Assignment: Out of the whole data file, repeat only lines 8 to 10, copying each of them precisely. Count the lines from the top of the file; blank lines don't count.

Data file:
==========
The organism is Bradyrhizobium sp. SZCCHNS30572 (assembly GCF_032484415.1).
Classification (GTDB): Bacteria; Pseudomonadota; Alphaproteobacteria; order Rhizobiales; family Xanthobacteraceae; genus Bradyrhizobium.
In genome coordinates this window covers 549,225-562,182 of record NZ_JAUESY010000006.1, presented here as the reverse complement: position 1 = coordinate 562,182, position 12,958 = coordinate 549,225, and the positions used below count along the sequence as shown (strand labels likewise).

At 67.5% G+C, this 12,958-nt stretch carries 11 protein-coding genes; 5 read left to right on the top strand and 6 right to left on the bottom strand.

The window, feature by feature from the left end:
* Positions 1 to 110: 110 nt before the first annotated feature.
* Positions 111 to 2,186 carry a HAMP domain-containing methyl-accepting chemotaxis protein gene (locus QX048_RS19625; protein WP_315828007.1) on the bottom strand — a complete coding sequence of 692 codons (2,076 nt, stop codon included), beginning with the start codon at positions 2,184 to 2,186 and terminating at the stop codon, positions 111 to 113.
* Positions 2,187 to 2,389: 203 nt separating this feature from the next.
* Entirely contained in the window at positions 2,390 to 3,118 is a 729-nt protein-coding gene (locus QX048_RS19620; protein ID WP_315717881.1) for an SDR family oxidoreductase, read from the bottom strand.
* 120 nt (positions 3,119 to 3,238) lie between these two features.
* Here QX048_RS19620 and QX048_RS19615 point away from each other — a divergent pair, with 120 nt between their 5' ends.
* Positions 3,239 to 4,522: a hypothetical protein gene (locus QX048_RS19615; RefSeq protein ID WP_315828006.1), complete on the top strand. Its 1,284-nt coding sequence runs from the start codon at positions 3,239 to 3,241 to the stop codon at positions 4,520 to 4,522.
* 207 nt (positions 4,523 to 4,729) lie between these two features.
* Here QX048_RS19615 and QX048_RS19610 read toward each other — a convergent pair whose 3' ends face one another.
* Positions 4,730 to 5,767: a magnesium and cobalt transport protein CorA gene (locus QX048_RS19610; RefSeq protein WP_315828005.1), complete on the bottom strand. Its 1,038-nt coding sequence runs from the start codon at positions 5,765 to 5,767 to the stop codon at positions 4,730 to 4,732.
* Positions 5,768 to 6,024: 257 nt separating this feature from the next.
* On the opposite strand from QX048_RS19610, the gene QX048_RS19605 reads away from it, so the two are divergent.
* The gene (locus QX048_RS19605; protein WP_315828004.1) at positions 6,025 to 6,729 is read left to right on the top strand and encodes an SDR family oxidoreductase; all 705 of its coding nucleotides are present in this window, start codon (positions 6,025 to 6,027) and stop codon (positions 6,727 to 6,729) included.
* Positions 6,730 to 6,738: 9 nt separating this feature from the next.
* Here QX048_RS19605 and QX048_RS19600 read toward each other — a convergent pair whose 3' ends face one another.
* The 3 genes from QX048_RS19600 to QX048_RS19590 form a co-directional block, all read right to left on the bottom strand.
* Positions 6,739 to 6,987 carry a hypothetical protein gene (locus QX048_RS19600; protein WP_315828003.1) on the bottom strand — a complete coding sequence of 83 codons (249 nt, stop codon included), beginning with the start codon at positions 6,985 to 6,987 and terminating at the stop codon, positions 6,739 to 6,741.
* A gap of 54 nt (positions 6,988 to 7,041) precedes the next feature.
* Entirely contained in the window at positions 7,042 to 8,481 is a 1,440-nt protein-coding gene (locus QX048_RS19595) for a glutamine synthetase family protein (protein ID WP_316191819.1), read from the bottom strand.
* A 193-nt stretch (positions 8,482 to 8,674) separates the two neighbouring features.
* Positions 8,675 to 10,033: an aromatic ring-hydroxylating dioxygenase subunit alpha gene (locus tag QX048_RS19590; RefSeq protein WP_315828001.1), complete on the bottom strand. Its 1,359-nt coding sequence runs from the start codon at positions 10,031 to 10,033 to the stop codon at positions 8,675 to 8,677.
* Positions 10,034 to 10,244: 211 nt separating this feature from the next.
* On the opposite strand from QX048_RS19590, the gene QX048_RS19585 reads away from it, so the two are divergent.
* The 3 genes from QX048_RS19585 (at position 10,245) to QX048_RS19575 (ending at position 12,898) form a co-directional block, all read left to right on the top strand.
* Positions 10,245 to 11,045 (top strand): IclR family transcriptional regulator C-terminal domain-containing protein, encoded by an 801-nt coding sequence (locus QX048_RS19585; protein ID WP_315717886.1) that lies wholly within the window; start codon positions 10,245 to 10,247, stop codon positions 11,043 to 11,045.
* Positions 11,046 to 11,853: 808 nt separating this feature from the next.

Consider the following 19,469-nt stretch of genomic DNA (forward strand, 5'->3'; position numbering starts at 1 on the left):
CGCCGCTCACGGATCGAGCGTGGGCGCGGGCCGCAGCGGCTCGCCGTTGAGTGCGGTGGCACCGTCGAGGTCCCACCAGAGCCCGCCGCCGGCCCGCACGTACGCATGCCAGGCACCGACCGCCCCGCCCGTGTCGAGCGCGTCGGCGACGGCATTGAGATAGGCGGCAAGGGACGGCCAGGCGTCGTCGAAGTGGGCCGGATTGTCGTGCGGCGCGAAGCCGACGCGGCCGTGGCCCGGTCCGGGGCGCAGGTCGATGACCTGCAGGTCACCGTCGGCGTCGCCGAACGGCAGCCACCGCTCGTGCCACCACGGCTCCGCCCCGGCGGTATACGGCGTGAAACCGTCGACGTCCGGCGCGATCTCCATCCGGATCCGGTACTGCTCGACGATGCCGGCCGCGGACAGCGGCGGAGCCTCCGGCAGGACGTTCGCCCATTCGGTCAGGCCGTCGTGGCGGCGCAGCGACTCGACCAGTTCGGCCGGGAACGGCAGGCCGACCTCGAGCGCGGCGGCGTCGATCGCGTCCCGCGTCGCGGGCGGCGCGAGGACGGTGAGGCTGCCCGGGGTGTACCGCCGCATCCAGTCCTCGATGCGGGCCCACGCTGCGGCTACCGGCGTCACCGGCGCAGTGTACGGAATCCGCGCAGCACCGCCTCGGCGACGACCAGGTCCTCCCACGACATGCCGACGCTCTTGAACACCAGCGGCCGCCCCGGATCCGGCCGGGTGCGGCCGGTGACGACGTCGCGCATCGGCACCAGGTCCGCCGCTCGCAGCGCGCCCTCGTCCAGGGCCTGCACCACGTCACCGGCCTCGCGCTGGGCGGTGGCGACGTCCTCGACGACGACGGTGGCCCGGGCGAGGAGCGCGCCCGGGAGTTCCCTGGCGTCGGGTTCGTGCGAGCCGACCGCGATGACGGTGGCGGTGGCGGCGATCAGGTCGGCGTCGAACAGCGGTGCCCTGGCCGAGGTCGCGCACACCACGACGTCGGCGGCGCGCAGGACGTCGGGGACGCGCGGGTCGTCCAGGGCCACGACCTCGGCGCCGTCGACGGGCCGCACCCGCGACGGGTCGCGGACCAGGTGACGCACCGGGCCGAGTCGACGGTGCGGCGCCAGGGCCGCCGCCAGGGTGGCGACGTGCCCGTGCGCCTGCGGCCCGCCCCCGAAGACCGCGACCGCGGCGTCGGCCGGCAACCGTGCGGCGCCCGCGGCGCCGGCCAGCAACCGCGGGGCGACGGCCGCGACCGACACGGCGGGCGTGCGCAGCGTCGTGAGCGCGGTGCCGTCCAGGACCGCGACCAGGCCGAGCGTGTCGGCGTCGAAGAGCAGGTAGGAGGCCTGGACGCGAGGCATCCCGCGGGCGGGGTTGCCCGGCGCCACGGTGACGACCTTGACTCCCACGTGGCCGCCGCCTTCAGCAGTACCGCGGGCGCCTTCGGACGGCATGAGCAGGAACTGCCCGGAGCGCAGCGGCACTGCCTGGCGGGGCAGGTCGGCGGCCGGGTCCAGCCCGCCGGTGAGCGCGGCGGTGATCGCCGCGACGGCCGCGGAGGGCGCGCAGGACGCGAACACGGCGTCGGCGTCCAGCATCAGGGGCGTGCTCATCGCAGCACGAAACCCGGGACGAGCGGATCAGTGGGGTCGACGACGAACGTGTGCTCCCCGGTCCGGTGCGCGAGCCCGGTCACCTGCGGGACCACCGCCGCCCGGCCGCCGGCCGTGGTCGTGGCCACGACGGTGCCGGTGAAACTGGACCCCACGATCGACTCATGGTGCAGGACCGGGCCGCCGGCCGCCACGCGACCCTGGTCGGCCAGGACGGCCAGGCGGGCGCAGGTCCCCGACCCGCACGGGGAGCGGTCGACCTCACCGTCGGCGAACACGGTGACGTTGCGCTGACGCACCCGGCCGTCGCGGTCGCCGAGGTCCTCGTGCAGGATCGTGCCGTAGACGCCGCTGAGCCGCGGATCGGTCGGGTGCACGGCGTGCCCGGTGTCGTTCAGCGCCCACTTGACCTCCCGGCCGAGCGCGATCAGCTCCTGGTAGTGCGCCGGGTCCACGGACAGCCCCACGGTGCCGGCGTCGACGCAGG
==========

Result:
* Positions 2,187 to 2,389: 203 nt separating this feature from the next.
* Entirely contained in the window at positions 2,390 to 3,118 is a 729-nt protein-coding gene (locus QX048_RS19620; protein ID WP_315717881.1) for an SDR family oxidoreductase, read from the bottom strand.
* 120 nt (positions 3,119 to 3,238) lie between these two features.